The Russian invasion of Ukraine that began one year ago has provoked widespread international condemnation of the Russian military action and President Vladimir Putin personally.

Over the last 12 months, how has the view of America by Russian citizens changed? And what do Americans now think of Russia?

Always Enemies?

As Cold War protagonists for much of the late 20th century, Russia and America have frequently been adversaries. Importantly, regardless of the state of diplomacy between the two nations, the two countries have been portrayed as enemies in countless films and books, which helps shape public opinion.

The allegations of Russian interference in U.S. elections, particularly the 2016 presidential election and subsequent Mueller Report, has also maintained Russia’s reputation as a malign force.

In fact, the U.S. and Russia have lined up supporting opposite sides of many conflicts, from Afghanistan in the 1980s to Syria more recently.

So how has opinion in either direction changed?

The chart above shows: for Americans, the net view—the percentage of positive responses minus percentage of negative responses—has dropped from a pre-Ukraine invasion typical score of -60 to around -80, a shift of 20 percent. The view is taken from the regular question put by the polling company Gallup: “Do you consider Russia to be an ally or an enemy of the United States?”

However, the Russian view of America has altered even more dramatically. Pre-war, it was relatively stable, with a net score of around zero (meaning around the same level of positive and negative opinions), going as high as +7 in November 2019. That has now dropped to around -60. The data is from the Levada Center, which regularly polls Russians on various questions around politics and the economy.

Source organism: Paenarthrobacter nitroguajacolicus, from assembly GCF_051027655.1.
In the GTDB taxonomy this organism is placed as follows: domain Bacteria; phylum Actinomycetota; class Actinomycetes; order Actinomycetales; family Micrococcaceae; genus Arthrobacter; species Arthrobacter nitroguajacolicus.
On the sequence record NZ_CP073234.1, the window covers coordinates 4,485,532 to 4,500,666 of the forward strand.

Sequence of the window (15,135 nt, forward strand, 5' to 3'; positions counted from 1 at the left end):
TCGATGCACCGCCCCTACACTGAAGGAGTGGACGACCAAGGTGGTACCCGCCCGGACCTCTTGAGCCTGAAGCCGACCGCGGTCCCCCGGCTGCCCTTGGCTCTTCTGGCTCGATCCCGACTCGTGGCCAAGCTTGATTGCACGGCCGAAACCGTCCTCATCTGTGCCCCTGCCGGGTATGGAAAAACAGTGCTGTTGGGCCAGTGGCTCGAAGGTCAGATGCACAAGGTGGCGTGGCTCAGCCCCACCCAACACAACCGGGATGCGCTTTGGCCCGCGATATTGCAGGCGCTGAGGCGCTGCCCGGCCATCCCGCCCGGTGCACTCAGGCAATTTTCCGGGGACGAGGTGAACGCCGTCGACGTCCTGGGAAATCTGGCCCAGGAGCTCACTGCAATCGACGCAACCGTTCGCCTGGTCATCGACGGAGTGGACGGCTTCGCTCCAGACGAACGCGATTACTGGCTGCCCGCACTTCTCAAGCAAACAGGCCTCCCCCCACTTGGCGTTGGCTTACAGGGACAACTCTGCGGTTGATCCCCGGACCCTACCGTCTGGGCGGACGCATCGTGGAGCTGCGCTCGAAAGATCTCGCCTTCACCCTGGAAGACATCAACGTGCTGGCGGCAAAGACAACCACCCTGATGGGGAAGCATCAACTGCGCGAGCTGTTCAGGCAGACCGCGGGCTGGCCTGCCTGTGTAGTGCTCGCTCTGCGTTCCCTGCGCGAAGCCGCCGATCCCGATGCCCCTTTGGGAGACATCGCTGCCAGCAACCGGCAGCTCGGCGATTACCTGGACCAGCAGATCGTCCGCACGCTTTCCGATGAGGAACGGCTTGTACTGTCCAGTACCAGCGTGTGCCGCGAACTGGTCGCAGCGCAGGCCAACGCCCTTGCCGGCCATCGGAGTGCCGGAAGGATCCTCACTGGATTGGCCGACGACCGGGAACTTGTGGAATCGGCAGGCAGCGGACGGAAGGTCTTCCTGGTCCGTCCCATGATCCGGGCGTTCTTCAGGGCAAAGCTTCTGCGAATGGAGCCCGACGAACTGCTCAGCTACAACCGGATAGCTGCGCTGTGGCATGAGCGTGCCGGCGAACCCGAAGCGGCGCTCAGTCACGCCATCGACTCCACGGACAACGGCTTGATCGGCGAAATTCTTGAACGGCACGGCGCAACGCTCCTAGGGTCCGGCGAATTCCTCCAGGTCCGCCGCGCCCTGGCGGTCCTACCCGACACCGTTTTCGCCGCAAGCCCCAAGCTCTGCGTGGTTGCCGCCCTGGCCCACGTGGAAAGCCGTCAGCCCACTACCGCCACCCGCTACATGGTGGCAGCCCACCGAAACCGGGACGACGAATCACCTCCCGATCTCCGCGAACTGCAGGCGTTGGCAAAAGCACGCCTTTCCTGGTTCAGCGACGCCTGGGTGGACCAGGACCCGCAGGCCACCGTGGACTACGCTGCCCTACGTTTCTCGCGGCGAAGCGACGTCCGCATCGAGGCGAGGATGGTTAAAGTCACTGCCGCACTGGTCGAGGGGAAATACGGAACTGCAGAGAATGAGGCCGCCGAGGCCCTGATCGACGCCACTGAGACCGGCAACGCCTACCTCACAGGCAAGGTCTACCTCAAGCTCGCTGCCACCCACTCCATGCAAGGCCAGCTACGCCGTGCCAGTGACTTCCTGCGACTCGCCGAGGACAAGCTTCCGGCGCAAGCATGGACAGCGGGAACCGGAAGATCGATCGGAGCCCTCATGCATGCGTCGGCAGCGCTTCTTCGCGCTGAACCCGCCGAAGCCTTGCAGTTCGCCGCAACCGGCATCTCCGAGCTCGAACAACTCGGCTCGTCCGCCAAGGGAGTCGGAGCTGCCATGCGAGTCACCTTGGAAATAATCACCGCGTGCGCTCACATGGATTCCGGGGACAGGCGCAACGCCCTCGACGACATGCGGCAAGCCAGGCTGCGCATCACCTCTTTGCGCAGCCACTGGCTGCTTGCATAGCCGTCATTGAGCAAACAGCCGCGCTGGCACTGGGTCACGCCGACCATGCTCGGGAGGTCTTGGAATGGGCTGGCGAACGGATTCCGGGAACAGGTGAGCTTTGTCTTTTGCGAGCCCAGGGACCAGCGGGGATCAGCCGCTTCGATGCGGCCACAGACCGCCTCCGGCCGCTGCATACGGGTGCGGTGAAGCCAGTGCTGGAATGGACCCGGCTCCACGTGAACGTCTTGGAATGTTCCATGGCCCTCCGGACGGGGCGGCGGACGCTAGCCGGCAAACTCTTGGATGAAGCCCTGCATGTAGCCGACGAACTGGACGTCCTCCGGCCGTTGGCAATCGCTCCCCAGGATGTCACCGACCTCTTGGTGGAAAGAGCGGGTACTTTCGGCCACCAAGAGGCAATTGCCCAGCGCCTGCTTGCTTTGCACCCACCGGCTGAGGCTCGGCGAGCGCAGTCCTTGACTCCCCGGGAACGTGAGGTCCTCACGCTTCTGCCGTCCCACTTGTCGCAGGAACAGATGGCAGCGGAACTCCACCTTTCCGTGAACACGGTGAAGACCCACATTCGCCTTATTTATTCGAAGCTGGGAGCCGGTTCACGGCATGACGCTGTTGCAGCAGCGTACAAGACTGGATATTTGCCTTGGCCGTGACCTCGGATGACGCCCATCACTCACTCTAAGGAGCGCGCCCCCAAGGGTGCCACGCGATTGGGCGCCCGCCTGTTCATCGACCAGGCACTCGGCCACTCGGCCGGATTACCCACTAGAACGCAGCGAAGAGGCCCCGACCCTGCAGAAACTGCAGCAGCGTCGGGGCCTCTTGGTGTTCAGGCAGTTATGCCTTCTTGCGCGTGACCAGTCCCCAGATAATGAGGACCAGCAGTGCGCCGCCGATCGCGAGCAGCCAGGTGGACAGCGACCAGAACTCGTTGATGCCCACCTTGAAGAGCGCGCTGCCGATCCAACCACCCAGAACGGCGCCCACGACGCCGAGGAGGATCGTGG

Why has the Russian view of America dropped so radically, when it is Russia that is the aggressor in this conflict?

Stephen Sestanovich, senior fellow for Russian and Eurasian studies at the Council on Foreign Relations, told Newsweek: “Since the war started Russian state media have been in a full-on, nationalist propaganda frenzy, and the U.S. is the prime target. Commentators vie to be the most hostile to America.”

Putin on Russian TV
A family watches a TV broadcast of Russian President Vladimir Putin’s annual state of the nation address in Moscow on February 21, 2023. Putin’s popularity has soared since the Ukraine invasion one year ago.
Getty Images

For Russia, the U.S. is the driving force of NATO expansion, encroaching on Russia’s borders. Sestanovich said: “We’re the center of their universe—of their angry, resentful theory of the universe—in a way that’s not true of how we view them.

“Also, our coverage of Russia tends to focus—very appropriately—on Putin as the master criminal, less so on the country as a whole. Russian media don’t have special villains in their picture of America. For them, the entire system is all Satanism all the time.”

The U.S. has led the way in imposing sanctions on Russia, with nearly 2,000 since the invasion, more than any other country. Many American companies have pulled out of Russia, including McDonald’s, which was a symbol of warmer U.S.-Russian relations when it first opened in Moscow in 1990. And the U.S. has also supplied the most in military aid to Ukraine, donating around $46 billion, on top of other aid commitments.

Putin’s Popularity

At the same time as Russians’ view of America has plummeted, the view of Putin within Russia has improved. The chart below shows how his net rating has gone from around +30-40 points to +60-70. An almost identical shift in opinion happened in February 2014: a big drop in attitude to the U.S. combined with soaring approval for Putin. That coincided with the annexation of Crimea, part of Ukraine, by Russia. For Putin’s popularity at home, as far as the polls go, invading Ukraine works.